Read More Show Less

Customer Reviews

Average Rating 4
( 3 )
Rating Distribution

5 Star

(2)

4 Star

(0)

3 Star

(0)

2 Star

(1)

1 Star

(0)

Your Rating:

Your Name: Create a Pen Name or

Barnes & Noble.com Review Rules

Our reader reviews allow you to share your comments on titles you liked, or didn't, with others. By submitting an online review, you are representing to Barnes & Noble.com that all information contained in your review is original and accurate in all respects, and that the submission of such content by you and the posting of such content by Barnes & Noble.com does not and will not violate the rights of any third party. Please follow the rules below to help ensure that your review can be posted.

Reviews by Our Customers Under the Age of 13

We highly value and respect everyone's opinion concerning the titles we offer. However, we cannot allow persons under the age of 13 to have accounts at BN.com or to post customer reviews. Please see our Terms of Use for more details.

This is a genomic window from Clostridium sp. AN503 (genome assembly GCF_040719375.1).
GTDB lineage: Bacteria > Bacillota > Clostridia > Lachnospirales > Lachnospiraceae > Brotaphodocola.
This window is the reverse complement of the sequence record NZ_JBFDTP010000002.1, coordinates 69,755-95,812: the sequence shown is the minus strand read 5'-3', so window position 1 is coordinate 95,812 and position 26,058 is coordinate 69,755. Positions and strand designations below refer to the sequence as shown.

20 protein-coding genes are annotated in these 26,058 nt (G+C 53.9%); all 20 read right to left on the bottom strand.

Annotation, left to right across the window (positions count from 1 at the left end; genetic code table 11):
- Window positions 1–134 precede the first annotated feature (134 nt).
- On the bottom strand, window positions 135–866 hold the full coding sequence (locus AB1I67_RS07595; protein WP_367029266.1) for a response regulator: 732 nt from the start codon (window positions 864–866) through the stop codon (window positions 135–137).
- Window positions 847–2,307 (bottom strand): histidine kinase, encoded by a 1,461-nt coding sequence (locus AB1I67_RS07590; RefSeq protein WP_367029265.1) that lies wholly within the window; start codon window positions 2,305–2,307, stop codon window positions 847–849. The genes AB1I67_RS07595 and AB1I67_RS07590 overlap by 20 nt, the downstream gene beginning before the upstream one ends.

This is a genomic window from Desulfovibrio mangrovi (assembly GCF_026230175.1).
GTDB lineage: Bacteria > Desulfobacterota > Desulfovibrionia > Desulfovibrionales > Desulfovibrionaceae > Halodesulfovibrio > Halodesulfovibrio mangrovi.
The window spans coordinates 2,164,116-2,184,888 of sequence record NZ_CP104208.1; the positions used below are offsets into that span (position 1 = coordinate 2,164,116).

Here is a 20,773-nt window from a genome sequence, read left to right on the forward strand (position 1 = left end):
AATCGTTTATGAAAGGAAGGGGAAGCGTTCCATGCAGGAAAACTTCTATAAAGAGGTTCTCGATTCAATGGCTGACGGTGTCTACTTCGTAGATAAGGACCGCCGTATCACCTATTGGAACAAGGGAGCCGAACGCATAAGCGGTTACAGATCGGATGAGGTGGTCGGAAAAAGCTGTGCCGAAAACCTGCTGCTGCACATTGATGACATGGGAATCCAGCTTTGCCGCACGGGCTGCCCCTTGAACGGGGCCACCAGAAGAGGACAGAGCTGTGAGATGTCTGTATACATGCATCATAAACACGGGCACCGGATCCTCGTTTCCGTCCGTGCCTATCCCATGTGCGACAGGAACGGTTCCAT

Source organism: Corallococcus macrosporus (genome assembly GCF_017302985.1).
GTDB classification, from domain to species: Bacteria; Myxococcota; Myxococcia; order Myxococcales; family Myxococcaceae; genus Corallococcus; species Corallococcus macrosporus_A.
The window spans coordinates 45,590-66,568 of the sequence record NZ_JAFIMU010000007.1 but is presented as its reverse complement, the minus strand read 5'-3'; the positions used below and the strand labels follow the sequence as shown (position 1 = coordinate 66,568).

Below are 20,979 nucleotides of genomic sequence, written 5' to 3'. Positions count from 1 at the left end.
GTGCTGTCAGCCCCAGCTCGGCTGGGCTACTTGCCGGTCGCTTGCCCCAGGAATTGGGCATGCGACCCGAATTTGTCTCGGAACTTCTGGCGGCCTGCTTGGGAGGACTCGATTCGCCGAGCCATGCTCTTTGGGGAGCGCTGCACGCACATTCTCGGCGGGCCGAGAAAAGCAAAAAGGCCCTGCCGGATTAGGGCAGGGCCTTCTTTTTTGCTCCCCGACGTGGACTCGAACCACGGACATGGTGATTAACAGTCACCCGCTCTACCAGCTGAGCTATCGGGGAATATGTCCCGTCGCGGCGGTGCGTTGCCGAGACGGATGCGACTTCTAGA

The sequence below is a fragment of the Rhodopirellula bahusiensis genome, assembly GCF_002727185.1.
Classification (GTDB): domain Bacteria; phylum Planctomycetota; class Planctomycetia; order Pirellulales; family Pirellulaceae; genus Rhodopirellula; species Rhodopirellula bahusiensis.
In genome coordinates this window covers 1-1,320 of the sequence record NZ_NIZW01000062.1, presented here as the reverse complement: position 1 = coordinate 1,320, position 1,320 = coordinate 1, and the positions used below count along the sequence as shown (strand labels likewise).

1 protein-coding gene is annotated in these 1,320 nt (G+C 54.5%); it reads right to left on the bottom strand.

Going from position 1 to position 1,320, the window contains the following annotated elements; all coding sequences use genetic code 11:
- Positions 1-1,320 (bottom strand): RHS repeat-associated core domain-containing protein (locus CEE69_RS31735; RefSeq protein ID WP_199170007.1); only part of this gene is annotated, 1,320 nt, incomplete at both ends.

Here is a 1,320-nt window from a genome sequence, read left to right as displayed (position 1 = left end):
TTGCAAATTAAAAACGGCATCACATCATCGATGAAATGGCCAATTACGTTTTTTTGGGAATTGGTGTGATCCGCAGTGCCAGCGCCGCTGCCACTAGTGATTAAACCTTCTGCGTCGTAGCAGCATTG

What to exclude from your review:

Please do not write about reviews, commentary, or information posted on the product page. If you see any errors in the information on the product page, please send us an email.

Reviews should not contain any of the following:

  • - HTML tags, profanity, obscenities, vulgarities, or comments that defame anyone
  • - Time-sensitive information such as tour dates, signings, lectures, etc.
  • - Single-word reviews. Other people will read your review to discover why you liked or didn't like the title. Be descriptive.
  • - Comments focusing on the author or that may ruin the ending for others
  • - Phone numbers, addresses, URLs
  • - Pricing and availability information or alternative ordering information
  • - Advertisements or commercial solicitation

Reminder: